the worker, with younger workers, particularly males ages 15-24,
reporting lower rates of smoke-free policies (40.7% CI +/-12)
than middle age male workers age 40-54 (62.0% CI +/-7.4) and
older male workers age 55-64 (72.5% CI +/-10.7). Thus, less
than 50% of male workers ages 15-24 are likely to be currently
covered by a smoke-free policy, the lowest rate of any age group
in the state, and this low rate of coverage has not changed in
absolute terms since 1995-96. Overall, females are currently
more likely to report a smoke-free work environment (72.0%
CI +/-2.6) than males (61.2% CI +/-4.6). Rates are similar
among blacks and whites throughout the 1992-2002 time period.
The rates are slightly lower for Hispanic workers but these
differences are not statistically significant.
While consistent progress has been observed in the effort to
protect workers from job-related secondhand smoke in the
state, some workers are less pro-
tected than others (see Table 2).
Blue-collar and service workers
are considerably less protected
than white-collar workers. In
2001-2002, 52.4% (CI +/-5.8)
of male blue-collar workers and
47.5% (CI +/-14.2) of male
service workers were smoke-free,
compared to 73.4% (CI +/-14.2)
of all white-collar workers. This
difference persisted across all
four time periods. Females,
regardless of occupational cate-
gory, reported higher rates of
smoke-free policies than males.
Table 3 provides estimates
for smoke-free workers in the
state who reported someone had violated their company’s smoke-
free policy in the two weeks prior to interview by smoking in
their work area. Only a small percentage of the state’s workforce
reported a violation of a smoke-free policy over the six-year
time period examined. Furthermore, compliance with such
policies appears to be improving, with noncompliance decreasing
from less than 5% in 1995-1996 to just 3.2% in 2001-2002, a
level of compliance equal to that seen among workers nationally.
Blue-collar and service workers report slightly higher rates of
noncompliance than white-collar workers, a trend also observed
nationally, although none of these differences are statistically
significant. Despite the rapid increase in smoke-free workplace
policies among workers in the state, in 2001-2002, 96.8% of all
workers with such a policy indicated their place of employment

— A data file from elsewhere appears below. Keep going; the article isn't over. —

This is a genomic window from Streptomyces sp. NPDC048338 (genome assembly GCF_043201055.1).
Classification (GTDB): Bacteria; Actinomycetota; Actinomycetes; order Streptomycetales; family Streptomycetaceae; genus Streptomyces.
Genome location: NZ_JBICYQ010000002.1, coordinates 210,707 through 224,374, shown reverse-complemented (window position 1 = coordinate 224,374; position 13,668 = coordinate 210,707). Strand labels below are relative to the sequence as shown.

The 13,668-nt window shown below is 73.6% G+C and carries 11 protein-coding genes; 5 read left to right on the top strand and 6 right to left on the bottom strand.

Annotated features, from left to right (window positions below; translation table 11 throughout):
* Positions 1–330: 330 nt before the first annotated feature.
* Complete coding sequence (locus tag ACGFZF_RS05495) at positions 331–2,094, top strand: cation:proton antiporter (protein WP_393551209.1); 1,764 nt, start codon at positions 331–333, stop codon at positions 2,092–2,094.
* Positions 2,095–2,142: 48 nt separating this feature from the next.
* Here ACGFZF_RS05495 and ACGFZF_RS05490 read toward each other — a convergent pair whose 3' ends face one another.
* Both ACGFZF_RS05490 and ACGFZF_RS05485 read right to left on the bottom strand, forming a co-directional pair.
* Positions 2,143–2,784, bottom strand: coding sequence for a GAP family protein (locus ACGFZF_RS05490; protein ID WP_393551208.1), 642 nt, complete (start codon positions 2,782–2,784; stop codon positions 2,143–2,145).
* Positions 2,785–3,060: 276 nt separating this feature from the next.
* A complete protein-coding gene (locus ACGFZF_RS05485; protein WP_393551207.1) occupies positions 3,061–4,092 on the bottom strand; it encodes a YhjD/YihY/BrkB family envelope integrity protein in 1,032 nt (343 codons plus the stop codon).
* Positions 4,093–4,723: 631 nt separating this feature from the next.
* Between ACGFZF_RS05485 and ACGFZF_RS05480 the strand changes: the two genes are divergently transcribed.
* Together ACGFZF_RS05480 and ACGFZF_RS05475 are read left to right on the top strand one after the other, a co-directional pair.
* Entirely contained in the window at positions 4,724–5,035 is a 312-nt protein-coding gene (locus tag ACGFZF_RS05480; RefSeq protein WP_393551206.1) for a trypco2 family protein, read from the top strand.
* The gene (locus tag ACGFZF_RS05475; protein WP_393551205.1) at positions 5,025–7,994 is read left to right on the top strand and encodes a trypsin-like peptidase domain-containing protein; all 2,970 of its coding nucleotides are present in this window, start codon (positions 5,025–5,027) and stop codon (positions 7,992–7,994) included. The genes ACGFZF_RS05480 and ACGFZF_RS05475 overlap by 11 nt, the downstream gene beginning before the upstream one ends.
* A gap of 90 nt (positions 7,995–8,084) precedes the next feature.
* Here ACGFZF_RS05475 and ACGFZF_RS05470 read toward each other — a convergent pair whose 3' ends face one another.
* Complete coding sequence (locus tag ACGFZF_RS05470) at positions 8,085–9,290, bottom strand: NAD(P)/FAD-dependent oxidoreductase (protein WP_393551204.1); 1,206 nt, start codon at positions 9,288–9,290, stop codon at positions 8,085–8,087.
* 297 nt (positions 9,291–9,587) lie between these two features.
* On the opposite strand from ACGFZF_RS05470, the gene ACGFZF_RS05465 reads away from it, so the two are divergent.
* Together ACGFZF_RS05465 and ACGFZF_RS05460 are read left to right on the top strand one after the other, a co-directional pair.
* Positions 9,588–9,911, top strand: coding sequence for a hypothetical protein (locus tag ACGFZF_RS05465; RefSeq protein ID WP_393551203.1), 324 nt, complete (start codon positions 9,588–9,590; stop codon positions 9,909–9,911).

was in compliance with that policy.
The importance of secondhand smoke as a significant
health risk to workers cannot be overstated. Finnish researchers
calculated mortality among workers for several major diseases
Trends in Smoke-Free Policies in North Carolina by Type of Worker
Type of 1992-1993
White-collar 38.3 (+/-2.1)
Service 29.5 (+/-4.8)
(CI) (CI) (CI)
CI = 95% confidence interval or margin of error.
Note:Throughout the manuscript we refer to three major occupational groups,white-collar,blue-collar
and service workers.While no official definition exists for these workers,on the CPS public use data
file,the Census Bureau “recodes”some 500 individual occupations into 14 major groups.Examples of
white-collar occupations include people employed as managers,accountants,clerical workers,
engineers,teachers,physicians,etc.,blue-collar workers include carpenters,mechanics,assembly line
workers,bus and truck drivers,tailors,etc;and examples of service workers are,food service workers,
health technicians,personal and protective services (firefighters,guards,police),etc.
Comparison of Workplace Policy Trends in North Carolina with Neighboring States and the Nation and
State Rank in 2001-2002
Percent of indoor workers 15 years of age and older reporting a smoke-free workplace
(rank in 2001-02)%
North Carolina (35)30.8(± 2.1)
Tennessee (39)36.0 (± 2.1)
South Carolina (43)37.7 (± 3.2)
Georgia (47) 46.7 (± 3.5)
Virginia (24) 43.7 (± 2.6)
All United States workers 46.3(± 0.4)
54.4 (± 2.3)
53.0 (± 2.8)
58.3 (± 4.5)
56.7 (± 4.7)
62.2 (± 3.3)
63.4 (± 0.4)
61.0 (± 2.6)
63.0 (± 4.2)
63.8 (± 2.6)
66.1 (± 2.8)
70.6 (± 2.3)
69.0 (± 0.4)
66.1 (± 3.6)
63.3 (± 3.3)
71.2 (± 2.3)
(CI) (CI) (CI)
CI = 95% confidence interval or margin of error
NC Med J May/June 2005, Volume 66, Number 3
related to secondhand smoke and estimated that such exposures
were responsible for 2.8% of all lung cancer deaths, 4.5% of
deaths from asthma, and 3.4% of all coronary heart disease
deaths.17Other investigators have demonstrated that food
service workers experience a lung cancer death rate that is 50
percent higher than the general population even after controlling
for active smoking.18More recently, the Centers for Disease
Control and Prevention has estimated that secondhand smoke
is a cause of 38,000 premature deaths annually in the United
States, the majority from cancer and heart disease,19although
millions more are made ill and lose work from asthma, pneu-
monia, bronchitis and other respiratory problems.4
When smoking is permitted in indoor environments, the
quality of the indoor air quickly becomes unhealthy, not only